I want you to imagine a student sabbatical election: The candidates for union president have put forward their manifestos, different visions of progress and how to take the university forward. They claim to represent students, to understand their frustrations and ambitions and they believe that they are the best person to serve the students and their union. One of these candidates has run a popular campaign for change and progress. Their proposed policies have gained huge support across the campus and yet they are still unlikely to win because of a personal smear campaign that has been run against them. Despite their policies, people have criticised them for being a geek, for looking too ugly and sounding too strange. They were never part of a sports team and photos from their Facebook profile are used to show that they are just too weird to be union president.

I would imagine and hope that such a reality would be rejected by students as a form of victimising and bullying, distorting the campaign. I would imagine that there would be outrage at such superficial student politics, which belittled any who did not match our visions of beauty or social standing. After all, these are principles that are drilled into us at a young age – why should we treat others differently because of what they look or sound like, especially if we believe in what they are saying?

You may have guessed where I’m going with this because it is precisely what is happening in the current general election. I have witnessed parents and teachers, politicians, journalists and numerous other respectable adults all claim that they couldn’t vote for Ed Miliband because he is just too weird. He has been called a geek and a weirdo, been ridiculed for the way he eats and the way he talks. I wonder whether that is the outlook that these respectable adults will hope to instil in their children. Should they learn that in order to reach the top and earn respect you must conform to the aesthetic judgements of others and be that most odious of terms – ‘cool’?

Our journalists have chosen not to focus on a vision for our country which many share but have instead launched a bullying campaign of personal abuse. They have ignored the side of a man who holds a passion for politics and is driven by principles of fairness and equality, and have instead sought to question whether a man who doesn’t look good eating a bacon sandwich can be trusted to lead our country.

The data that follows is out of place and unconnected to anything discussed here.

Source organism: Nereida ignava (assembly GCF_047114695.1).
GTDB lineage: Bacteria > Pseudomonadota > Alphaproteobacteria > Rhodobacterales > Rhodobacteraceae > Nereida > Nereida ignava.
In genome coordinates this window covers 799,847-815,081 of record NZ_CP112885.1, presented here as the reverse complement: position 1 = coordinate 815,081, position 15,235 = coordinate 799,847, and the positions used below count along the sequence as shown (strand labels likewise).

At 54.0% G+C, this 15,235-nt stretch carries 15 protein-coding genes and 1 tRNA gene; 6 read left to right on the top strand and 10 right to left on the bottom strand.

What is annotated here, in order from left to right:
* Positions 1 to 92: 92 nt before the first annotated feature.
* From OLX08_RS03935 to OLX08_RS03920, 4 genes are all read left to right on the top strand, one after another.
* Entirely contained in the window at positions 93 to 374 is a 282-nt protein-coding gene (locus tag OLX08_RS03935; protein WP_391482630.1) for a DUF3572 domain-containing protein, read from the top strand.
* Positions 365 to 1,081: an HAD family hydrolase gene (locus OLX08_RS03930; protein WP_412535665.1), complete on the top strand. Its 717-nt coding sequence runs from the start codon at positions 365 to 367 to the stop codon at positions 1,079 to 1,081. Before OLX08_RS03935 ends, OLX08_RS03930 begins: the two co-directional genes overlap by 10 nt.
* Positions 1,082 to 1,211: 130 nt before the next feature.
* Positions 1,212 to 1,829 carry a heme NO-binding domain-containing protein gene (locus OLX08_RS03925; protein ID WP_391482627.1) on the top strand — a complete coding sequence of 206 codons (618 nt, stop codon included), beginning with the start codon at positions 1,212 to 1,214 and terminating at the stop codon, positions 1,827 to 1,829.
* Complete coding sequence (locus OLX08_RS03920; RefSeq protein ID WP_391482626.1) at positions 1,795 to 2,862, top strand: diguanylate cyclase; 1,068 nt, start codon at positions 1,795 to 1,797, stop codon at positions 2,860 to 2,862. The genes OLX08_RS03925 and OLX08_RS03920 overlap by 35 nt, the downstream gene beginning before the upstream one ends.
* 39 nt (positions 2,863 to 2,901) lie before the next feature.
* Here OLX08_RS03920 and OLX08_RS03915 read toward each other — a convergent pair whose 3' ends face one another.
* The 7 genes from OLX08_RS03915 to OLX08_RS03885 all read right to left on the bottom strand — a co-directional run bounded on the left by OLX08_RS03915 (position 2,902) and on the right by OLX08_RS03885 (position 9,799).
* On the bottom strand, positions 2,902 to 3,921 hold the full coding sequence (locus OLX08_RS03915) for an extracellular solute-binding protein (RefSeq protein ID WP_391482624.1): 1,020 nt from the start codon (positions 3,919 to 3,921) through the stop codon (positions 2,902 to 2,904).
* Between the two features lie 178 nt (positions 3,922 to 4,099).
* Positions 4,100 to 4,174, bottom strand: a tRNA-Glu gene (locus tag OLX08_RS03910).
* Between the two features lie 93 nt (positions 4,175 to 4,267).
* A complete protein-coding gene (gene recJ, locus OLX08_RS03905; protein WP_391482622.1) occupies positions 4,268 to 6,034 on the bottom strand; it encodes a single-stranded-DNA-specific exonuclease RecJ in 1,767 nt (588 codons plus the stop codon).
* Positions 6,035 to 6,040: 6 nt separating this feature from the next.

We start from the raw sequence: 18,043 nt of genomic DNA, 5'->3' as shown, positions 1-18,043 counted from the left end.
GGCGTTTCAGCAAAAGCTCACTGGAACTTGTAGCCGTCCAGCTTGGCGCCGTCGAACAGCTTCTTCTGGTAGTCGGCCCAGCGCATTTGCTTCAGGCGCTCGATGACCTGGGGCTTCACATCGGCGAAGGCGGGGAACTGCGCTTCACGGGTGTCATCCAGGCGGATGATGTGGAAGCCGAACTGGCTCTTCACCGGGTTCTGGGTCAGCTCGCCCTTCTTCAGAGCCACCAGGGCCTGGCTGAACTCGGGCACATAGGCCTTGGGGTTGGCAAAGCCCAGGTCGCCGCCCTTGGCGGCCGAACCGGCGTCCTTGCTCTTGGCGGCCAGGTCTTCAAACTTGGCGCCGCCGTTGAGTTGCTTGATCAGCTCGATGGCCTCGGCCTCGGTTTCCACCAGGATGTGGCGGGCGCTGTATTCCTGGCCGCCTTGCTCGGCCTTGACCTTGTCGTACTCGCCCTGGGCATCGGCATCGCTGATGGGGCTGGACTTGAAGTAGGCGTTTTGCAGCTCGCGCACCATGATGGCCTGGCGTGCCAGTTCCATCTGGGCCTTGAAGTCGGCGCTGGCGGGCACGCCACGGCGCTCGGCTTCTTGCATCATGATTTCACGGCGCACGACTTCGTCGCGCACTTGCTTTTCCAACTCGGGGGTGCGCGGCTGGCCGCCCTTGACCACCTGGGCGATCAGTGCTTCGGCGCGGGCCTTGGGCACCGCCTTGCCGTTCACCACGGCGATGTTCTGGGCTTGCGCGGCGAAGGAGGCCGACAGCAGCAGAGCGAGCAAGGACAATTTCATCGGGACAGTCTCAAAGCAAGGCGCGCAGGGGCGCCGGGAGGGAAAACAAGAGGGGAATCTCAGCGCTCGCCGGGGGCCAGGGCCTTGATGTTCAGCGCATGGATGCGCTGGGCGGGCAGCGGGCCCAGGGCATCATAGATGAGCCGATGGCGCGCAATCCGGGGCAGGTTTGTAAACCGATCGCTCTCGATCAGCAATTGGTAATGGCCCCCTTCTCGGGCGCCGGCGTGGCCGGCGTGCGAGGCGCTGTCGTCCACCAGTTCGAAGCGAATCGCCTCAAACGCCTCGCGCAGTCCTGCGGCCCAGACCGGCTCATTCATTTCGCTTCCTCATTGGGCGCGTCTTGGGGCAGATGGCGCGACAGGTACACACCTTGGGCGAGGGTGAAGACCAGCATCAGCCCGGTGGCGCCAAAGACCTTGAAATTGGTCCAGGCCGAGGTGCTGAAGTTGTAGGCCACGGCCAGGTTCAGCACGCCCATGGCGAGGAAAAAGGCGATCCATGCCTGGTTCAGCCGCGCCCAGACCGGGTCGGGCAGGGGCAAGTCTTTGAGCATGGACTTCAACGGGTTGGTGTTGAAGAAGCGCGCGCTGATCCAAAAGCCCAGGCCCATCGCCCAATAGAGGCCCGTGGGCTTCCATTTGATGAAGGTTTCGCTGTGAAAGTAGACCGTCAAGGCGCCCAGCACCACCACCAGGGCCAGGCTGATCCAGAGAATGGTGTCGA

It is nothing new in politics. Blair was rushed to victory as the youthful and vigorous candidate opposed to the stale, bland image of John Major. Barack Obama ignited American politics in 2008 as the fresh young Senator opposing the ageing John McCain. Image undoubtedly matters to voters but should it really be enough to stop them voting for a candidate whose policies they support?

Miliband has unsurprisingly rejected this focus on image claiming that: ‘I believe that people would quite like somebody to stand up and say there is more to politics than the photo op’. He has called for people to vote based on policies and a vision for the future of our nation stating that: ‘If you want the politician from central casting, it’s not me, it’s the other guy. If you want a politician who thinks that a good photo is the most important thing, then don’t vote for me’. It is a challenge for our politics to be above empty words and personality, a challenge that starts with us, the voters.

The recent Twitter trend, ‘Milifandom’ which gripped thousands of people in the last week has been largely dismissed and patronised by the media, laughed away as Miliband’s following of teenage girls. Yet these teenage girls are doing something incredible by launching an ambitious campaign to oppose the negative imagery of the Labour leader, published relentlessly by Rupert Murdoch and other press sources. Challenging the toxic politics of mainstream media, they have campaigned for a focus on policies over image in a general election which sees having a popularity contest as being just as important as the issues of a recovering economy, a fragile NHS, housing problems, student fees and unemployment.

Perhaps the adults obsessing over the man who is just too weird to lead our country could learn a thing or two from a bunch of teenage girls who recognise that it is the issues and not the image that should matter in our politics. Miliband is standing up for the geeks in our society, the uncool and the unphotogenic to highlight that in Britain, whether it is in a classroom, a student election, or a general election, it is substance and not image that should matter.

With great hope for the general election,

Liam Faulkner